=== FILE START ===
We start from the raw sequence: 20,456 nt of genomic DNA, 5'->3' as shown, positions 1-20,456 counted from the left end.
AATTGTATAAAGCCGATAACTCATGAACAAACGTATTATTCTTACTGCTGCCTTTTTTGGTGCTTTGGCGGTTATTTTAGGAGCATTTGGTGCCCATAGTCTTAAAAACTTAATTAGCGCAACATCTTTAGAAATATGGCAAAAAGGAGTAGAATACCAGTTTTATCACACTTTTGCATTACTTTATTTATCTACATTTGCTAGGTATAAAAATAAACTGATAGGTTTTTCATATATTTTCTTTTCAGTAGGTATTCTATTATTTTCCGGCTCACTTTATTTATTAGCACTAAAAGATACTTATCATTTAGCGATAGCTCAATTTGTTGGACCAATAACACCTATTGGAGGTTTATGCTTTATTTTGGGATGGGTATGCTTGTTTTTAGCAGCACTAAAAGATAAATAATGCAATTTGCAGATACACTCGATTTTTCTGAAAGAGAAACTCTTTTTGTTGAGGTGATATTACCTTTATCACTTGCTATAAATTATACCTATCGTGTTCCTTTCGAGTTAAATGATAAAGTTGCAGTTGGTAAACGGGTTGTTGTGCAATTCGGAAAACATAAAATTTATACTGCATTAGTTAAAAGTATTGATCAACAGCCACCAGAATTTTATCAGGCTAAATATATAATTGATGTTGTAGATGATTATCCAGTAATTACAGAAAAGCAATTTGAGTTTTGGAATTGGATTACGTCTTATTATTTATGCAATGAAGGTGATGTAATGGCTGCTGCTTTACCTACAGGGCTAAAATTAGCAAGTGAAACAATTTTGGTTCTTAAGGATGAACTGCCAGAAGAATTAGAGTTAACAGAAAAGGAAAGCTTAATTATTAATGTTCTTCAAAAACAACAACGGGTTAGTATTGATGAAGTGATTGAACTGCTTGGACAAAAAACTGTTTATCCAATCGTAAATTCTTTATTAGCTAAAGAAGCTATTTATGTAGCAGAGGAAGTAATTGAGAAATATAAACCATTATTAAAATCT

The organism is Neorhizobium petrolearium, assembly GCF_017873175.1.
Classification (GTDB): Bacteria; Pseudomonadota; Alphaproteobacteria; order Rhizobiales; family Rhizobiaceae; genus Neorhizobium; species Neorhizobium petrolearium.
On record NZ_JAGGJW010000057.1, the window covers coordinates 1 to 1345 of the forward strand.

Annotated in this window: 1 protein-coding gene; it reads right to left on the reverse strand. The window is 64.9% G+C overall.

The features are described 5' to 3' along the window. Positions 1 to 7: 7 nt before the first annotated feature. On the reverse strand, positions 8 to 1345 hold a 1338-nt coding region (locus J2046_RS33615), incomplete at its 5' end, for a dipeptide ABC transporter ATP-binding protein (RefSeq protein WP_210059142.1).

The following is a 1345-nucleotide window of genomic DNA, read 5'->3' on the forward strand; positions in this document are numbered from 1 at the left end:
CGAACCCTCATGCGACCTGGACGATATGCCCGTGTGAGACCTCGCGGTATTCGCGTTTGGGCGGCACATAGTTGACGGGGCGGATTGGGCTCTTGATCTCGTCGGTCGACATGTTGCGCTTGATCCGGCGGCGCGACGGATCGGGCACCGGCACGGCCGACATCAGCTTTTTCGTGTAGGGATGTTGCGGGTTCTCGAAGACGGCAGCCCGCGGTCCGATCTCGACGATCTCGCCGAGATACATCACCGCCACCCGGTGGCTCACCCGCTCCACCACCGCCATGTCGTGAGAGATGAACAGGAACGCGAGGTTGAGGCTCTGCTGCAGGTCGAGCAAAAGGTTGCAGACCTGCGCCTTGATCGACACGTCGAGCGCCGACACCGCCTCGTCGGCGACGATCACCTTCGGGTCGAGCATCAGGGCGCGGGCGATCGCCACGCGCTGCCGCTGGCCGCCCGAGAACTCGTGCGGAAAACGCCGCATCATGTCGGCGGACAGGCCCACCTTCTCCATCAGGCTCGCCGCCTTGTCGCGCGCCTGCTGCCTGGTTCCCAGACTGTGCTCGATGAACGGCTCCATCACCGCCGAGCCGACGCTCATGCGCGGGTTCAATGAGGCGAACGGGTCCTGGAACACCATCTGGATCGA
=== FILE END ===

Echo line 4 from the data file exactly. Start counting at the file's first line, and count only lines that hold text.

Classification (GTDB): Bacteria; Pseudomonadota; Alphaproteobacteria; order Rhizobiales; family Rhizobiaceae; genus Neorhizobium; species Neorhizobium petrolearium.